It is not true, as a Wall Street Journal reviewer claimed, that the HBO movie version of Andrew Sorkin's book “Too Big to Fail” was “Too Boring to Watch.” On the contrary, the problem with the film, featuring excellent acting and taut direction, as with the richly anecdotal book, is that it is all too effectively misleading.
Fortunately, if viewers have already watched “Inside Job,” the spot-on Academy Award winner, they will not be led too far astray by this film's adulation of the likes of Henry Paulson and Timothy Geithner.
Paulson is portrayed as an eminently decent man, troubled by the imperfections of the TARP bailout, and when he throws up off camera in one scene it is not at all suggested that perhaps he could be disgusted that the misery he brought to the world had left him a billionaire.
When he resigned his position as head of Goldman Sachs to become treasury secretary, he cashed in $485 million in Goldman stock and was saved from a $100 million tax liability because he was entering government “service.” The film barely mentioned that Paulson was the head of Goldman Sachs when his company deceptively packaged and sold the collateralized debt obligations (CDOs) based on the subprime and Alt A mortgages that proved so toxic.
As Paulson concedes in his memoir, after George W. Bush appointed him treasury secretary, the president asked plaintively as the economy was crumbling, “How did this happen?” In Sorkin's book, it is stated that the treasurer “disregarded the question, knowing that the answer would be way too long.” But in his memoir, Paulson provides a clearer insight: “It was a humbling question for someone from the financial sector to be asked — after all, we were the ones responsible.”
No such honesty has yet emerged from Geithner, who was an undersecretary of the treasury during the Bill Clinton years, when he worked closely with his bosses, first Robert Rubin and then Lawrence Summers, to pass the radical deregulation hinted at but never fully explained in either the Sorkin book or the film. There is scant reference to the obliteration of the Glass-Steagall Act, a repeal that permitted the too-big-to-fail merger of companies such as Travelers and Citicorp, which became Citigroup — a company that had to be bailed out with $50 billion in taxpayer money.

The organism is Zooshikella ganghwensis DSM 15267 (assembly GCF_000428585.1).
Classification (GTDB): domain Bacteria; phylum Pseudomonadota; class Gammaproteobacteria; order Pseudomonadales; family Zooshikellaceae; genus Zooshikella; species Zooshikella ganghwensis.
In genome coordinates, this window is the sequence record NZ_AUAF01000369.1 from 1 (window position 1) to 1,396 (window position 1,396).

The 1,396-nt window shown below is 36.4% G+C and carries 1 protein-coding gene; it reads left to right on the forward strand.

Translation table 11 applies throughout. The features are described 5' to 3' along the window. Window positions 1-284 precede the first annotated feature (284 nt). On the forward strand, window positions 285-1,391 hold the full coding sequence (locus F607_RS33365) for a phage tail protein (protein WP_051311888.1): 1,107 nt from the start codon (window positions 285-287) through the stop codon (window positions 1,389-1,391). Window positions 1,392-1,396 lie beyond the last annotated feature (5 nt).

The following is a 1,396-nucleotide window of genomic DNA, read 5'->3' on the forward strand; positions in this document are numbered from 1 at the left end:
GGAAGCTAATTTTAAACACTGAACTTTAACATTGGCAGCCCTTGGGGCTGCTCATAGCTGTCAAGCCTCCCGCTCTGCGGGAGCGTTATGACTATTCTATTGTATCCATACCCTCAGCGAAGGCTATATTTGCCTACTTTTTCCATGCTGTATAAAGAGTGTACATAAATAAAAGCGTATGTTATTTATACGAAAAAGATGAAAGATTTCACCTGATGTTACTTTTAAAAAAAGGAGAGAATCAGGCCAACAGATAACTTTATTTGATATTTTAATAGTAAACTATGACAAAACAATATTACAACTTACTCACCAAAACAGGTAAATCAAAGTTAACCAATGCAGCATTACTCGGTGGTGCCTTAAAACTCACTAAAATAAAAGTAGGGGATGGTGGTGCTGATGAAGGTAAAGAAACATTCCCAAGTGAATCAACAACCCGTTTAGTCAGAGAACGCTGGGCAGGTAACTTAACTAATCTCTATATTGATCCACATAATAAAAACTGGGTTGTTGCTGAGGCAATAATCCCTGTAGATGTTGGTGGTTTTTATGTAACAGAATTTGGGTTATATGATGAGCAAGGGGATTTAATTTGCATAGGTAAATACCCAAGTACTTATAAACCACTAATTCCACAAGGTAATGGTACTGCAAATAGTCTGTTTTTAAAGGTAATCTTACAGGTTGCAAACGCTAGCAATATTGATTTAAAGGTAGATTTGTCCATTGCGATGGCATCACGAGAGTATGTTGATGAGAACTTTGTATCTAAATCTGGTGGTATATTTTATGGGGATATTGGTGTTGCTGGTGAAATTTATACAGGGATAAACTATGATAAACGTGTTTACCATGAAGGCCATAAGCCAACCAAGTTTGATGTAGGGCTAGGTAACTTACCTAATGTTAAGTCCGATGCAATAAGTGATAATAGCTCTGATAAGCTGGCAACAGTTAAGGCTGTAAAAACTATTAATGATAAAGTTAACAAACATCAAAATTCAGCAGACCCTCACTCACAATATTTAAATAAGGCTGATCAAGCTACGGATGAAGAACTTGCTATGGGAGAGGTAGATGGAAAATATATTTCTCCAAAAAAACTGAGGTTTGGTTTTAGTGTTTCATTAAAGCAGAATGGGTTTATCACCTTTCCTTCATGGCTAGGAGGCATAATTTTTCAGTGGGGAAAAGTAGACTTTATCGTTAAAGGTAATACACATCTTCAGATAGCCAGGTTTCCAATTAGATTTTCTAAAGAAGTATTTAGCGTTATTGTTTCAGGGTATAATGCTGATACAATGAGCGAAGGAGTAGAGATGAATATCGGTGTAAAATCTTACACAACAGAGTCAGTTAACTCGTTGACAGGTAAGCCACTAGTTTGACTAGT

Nor is there any reference in the film to the fact that Rubin, mentor to both Summers and Geithner, went on to help run that new megabank at a salary of $15 million a year. Geithner, who later became head of the New York Fed, a job obtained with the effusive recommendations of both Rubin and Summers, worked to salvage Citigroup from the mess its packaging of toxic mortgages had created.
Geithner is lionized in both Sorkin's book and the film version. As Nancy deWolf Smith put it in The Wall Street Journal: “Some viewers who remember the book may be galled again by the portrayal of certain characters. For instance, Timothy Geithner (Billy Crudup), then-president of the Federal Reserve Bank of New York, still comes across as a blameless saint and Wunderkind with a compassionate finger on the pulse of the victimized ordinary man.”
The fawning in the book is embarrassing, as in the description of Summers and his treasury assistant in the Clinton years going off to tennis camp, with Sorkin noting, “Geithner, with his six-pack abs, had a game that matched his policy-making prowess.” Not to be overlooked is “his usual firm, athletic handshake.”